Instead of analyzing how risky stocks are by highlighting their leverage, we can change the perspective to how healthy firms are by focusing on their profitability. The return on equity of Chinese stocks has been relatively consistent across time, except during the global financial crisis. We observe that U.S. stocks are more structurally more profitable and that profit margins in the U.S. are almost at record highs as of the end of 2018. The Chinese stock universe includes state-owned firms that operate far less efficient than purely private firms, which partially explains the lower levels of profitability.
CHINESE VERSUS U.S. STOCKS
It is interesting to note that despite somewhat comparable levels of corporate leverage and profitability, Chinese and U.S. stock markets show vastly different performance (read The Odd Factors: Profitability & Investment). The return since 2007 is negative for investors in Chinese stocks while the U.S. stocks have generated highly attractive returns.
Although this short research note highlights that the corporate leverage of Chinese stocks has been stable and comparable to U.S. stocks, these stocks will naturally not be immune to a Chinese debt crisis. The Chinese government has managed the economy exceptionally well and successfully mitigated crises on markets like housing.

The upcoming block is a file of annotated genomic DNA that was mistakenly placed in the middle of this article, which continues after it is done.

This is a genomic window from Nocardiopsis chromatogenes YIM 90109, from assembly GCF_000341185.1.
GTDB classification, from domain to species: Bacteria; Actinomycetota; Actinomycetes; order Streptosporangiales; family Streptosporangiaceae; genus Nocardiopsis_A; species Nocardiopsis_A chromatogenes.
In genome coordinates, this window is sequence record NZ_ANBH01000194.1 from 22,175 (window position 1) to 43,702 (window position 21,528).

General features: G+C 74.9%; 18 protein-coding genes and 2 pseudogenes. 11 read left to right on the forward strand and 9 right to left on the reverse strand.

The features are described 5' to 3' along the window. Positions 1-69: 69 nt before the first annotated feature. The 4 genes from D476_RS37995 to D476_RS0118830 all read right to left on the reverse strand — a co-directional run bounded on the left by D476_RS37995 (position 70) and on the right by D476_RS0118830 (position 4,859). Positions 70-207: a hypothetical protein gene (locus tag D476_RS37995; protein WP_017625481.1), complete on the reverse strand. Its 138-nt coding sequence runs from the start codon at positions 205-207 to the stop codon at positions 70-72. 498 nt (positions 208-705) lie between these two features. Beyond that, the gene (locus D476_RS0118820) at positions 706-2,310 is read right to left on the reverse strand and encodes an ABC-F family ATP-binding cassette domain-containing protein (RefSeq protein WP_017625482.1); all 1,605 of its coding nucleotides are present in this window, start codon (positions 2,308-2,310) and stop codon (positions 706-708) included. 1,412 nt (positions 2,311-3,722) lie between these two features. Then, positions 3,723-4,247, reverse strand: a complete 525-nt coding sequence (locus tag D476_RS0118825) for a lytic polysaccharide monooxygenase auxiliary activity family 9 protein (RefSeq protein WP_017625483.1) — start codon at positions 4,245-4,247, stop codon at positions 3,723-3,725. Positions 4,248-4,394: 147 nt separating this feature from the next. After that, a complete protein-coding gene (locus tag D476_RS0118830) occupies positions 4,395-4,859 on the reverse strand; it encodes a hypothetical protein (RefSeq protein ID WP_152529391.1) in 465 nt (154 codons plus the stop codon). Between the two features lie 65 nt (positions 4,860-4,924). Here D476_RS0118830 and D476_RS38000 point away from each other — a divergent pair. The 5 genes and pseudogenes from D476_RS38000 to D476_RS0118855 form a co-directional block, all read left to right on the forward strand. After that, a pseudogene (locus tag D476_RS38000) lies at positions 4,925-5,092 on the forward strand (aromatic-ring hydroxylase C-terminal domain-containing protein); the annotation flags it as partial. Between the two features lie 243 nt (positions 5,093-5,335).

However, the experience of trying and failing to stop the crash of the Chinese stock market in 2015 has also shown the limits of political power. China already features one of the highest ratios of debt to GDP, which requires a serious deleveraging. The economy is still growing strongly, but the working-age population has already started shrinking. Investors can look east for guidance as China is essentially the next Japan from a demographic and debt perspective.
ABOUT THE AUTHOR
Nicolas Rabener is the CEO & Founder of Finominal, which empowers professional investors with data, technology, and research insights to improve their investment outcomes. Previously he created Jackdaw Capital, an award-winning quantitative hedge fund. Before that Nicolas worked at GIC and Citigroup in London and New York. Nicolas holds a Master of Finance from HHL Leipzig Graduate School of Management, is a CAIA charter holder, and enjoys endurance sports (Ironman & 100km Ultramarathon).